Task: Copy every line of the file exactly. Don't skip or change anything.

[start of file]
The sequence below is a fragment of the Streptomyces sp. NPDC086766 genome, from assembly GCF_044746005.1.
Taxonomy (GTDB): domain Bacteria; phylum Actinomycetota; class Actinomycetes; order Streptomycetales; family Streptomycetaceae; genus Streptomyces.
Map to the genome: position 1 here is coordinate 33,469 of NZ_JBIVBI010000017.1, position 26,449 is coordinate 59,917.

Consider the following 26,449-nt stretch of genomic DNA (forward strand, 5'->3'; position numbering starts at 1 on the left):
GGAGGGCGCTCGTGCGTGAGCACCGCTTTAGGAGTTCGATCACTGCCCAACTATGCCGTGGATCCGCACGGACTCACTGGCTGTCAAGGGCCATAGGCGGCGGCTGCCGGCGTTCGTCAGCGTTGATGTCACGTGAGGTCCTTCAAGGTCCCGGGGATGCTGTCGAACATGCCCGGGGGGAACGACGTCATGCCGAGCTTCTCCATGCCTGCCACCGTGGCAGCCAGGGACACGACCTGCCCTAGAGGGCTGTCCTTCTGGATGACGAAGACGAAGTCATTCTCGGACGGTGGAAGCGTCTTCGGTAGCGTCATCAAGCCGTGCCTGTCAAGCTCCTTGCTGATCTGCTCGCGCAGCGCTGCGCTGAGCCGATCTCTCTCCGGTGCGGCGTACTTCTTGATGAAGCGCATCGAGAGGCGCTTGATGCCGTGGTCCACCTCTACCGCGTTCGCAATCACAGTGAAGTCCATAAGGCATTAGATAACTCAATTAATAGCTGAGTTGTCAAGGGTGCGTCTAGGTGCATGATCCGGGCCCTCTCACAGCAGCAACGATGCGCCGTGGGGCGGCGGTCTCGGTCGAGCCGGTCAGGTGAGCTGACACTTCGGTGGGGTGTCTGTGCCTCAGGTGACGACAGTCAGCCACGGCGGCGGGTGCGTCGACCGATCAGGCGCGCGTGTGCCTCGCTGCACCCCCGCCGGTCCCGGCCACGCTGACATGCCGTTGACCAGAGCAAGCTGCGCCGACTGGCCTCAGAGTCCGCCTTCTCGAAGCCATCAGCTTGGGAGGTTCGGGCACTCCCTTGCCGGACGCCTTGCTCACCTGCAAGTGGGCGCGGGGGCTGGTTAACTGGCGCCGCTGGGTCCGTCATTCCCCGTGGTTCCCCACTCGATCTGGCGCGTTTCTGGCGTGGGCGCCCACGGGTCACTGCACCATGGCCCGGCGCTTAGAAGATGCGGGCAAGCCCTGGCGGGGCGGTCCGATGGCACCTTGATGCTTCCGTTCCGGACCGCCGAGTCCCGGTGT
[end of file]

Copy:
The sequence below is a fragment of the Streptomyces sp. NPDC086766 genome, from assembly GCF_044746005.1.
Taxonomy (GTDB): domain Bacteria; phylum Actinomycetota; class Actinomycetes; order Streptomycetales; family Streptomycetaceae; genus Streptomyces.
Map to the genome: position 1 here is coordinate 33,469 of NZ_JBIVBI010000017.1, position 26,449 is coordinate 59,917.

Consider the following 26,449-nt stretch of genomic DNA (forward strand, 5'->3'; position numbering starts at 1 on the left):
GGAGGGCGCTCGTGCGTGAGCACCGCTTTAGGAGTTCGATCACTGCCCAACTATGCCGTGGATCCGCACGGACTCACTGGCTGTCAAGGGCCATAGGCGGCGGCTGCCGGCGTTCGTCAGCGTTGATGTCACGTGAGGTCCTTCAAGGTCCCGGGGATGCTGTCGAACATGCCCGGGGGGAACGACGTCATGCCGAGCTTCTCCATGCCTGCCACCGTGGCAGCCAGGGACACGACCTGCCCTAGAGGGCTGTCCTTCTGGATGACGAAGACGAAGTCATTCTCGGACGGTGGAAGCGTCTTCGGTAGCGTCATCAAGCCGTGCCTGTCAAGCTCCTTGCTGATCTGCTCGCGCAGCGCTGCGCTGAGCCGATCTCTCTCCGGTGCGGCGTACTTCTTGATGAAGCGCATCGAGAGGCGCTTGATGCCGTGGTCCACCTCTACCGCGTTCGCAATCACAGTGAAGTCCATAAGGCATTAGATAACTCAATTAATAGCTGAGTTGTCAAGGGTGCGTCTAGGTGCATGATCCGGGCCCTCTCACAGCAGCAACGATGCGCCGTGGGGCGGCGGTCTCGGTCGAGCCGGTCAGGTGAGCTGACACTTCGGTGGGGTGTCTGTGCCTCAGGTGACGACAGTCAGCCACGGCGGCGGGTGCGTCGACCGATCAGGCGCGCGTGTGCCTCGCTGCACCCCCGCCGGTCCCGGCCACGCTGACATGCCGTTGACCAGAGCAAGCTGCGCCGACTGGCCTCAGAGTCCGCCTTCTCGAAGCCATCAGCTTGGGAGGTTCGGGCACTCCCTTGCCGGACGCCTTGCTCACCTGCAAGTGGGCGCGGGGGCTGGTTAACTGGCGCCGCTGGGTCCGTCATTCCCCGTGGTTCCCCACTCGATCTGGCGCGTTTCTGGCGTGGGCGCCCACGGGTCACTGCACCATGGCCCGGCGCTTAGAAGATGCGGGCAAGCCCTGGCGGGGCGGTCCGATGGCACCTTGATGCTTCCGTTCCGGACCGCCGAGTCCCGGTGT